Friends and FOMO pushed newbie investors to buy crypto in 2022 — Survey


Influence from friends and the fear of missing out (FOMO) were some of the reasons investors bought crypto for the first time in 2022, according to a survey by a United States financial regulator.

Published by the United States Financial Industry Regulatory Authority (FINRA) Investor Education Foundation in late April, the survey found that a large portion (31%) of new cryptocurrency investors cited friend suggestion as the primary reason for their foray into crypto.

This is compared to only 8% for first-time equities or bond investors, potentially indicating that there is a social element to cryptocurrency investing not evident in equities or bond investing, according to FINRA.

However, the ability to “start with small amounts” was the second biggest reason for making a move into the crypto market at 24%, similar to equities and bond investors.

Friends are having a significant influence on crypto newbies entering the market. Source: FINRA

Meanwhile, around 10% of respondents indicated a fear of missing out (FOMO) on a “potentially lucrative investment opportunity” led to them buying crypto for the first time, according to the survey.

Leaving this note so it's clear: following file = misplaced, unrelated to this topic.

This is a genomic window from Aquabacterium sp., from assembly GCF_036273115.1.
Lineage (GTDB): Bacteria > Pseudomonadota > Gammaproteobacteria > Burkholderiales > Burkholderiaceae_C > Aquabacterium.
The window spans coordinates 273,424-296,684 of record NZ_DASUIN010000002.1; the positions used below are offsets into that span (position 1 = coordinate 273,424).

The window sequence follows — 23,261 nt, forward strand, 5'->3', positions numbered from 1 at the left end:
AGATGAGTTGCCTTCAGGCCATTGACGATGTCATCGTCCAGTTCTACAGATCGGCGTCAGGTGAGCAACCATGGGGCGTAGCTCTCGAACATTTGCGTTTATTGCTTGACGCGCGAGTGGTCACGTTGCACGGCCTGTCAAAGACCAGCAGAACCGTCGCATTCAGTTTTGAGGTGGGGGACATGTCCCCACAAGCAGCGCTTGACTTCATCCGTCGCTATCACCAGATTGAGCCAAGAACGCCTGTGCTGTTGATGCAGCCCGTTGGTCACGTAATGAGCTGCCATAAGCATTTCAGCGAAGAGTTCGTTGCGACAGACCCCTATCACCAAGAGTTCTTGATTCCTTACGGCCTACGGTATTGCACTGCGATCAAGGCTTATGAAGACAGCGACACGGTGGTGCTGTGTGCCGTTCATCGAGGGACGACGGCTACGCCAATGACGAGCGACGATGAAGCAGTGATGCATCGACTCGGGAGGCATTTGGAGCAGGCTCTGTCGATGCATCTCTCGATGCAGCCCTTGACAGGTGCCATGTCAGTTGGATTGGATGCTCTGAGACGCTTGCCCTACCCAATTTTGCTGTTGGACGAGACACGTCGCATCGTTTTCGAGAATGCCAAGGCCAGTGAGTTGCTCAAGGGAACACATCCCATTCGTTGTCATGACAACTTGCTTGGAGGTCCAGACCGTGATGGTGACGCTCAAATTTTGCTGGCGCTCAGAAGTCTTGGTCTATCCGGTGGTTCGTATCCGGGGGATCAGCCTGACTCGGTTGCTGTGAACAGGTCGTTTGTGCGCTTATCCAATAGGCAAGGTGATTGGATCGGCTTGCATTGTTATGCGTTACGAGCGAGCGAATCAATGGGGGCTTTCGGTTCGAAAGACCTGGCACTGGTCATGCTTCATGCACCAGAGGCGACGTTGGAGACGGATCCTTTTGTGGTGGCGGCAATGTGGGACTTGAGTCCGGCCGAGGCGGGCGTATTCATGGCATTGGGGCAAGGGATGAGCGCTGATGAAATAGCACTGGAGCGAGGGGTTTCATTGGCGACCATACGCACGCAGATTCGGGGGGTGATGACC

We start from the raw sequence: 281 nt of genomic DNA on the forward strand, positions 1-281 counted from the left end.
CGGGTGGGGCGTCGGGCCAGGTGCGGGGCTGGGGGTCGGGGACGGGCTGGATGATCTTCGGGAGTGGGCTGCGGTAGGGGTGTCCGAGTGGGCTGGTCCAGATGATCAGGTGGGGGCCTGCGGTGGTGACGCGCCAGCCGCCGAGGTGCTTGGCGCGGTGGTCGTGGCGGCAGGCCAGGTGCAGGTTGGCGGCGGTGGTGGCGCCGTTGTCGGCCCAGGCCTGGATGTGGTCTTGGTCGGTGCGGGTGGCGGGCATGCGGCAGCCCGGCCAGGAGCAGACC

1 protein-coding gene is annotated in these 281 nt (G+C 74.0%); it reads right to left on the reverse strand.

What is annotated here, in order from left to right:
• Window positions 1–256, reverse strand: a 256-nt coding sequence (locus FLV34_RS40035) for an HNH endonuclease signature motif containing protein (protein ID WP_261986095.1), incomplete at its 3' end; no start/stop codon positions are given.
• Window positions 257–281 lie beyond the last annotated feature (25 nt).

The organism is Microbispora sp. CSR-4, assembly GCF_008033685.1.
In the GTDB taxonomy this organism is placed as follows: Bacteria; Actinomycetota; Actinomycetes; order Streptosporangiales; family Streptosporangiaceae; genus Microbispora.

The survey also found that 48% of crypto investors said they sourced information about the digital asset market from friends, family or work colleagues — compared to 35% for stock investors — followed by social media at 25%.

Many crypto newbies are learning about the crypto market from social media. Source: FINRA

The survey also found that newer crypto investors were slighter younger on average (37 years old) and less college-educated (28.5% completed a four-year degree) compared to stock investors (43 years old and 46.3% with college degrees).

Interestingly, the study found that digital asset owners didn’t know as much about cryptocurrencies as they initially thought.

Digital asset investors scored 26.6% on a five-item quiz that asked questions about how a cryptocurrency is issued; transferred into U.S. dollars; how it is taxed; and how transactions may be “susceptible to fraud.

The 465 participants surveyed on Sept. 9 and 29 were randomly selected from U.S. households. The margin of error was 6.75%. The 2022 survey was part of a follow up survey from 2020.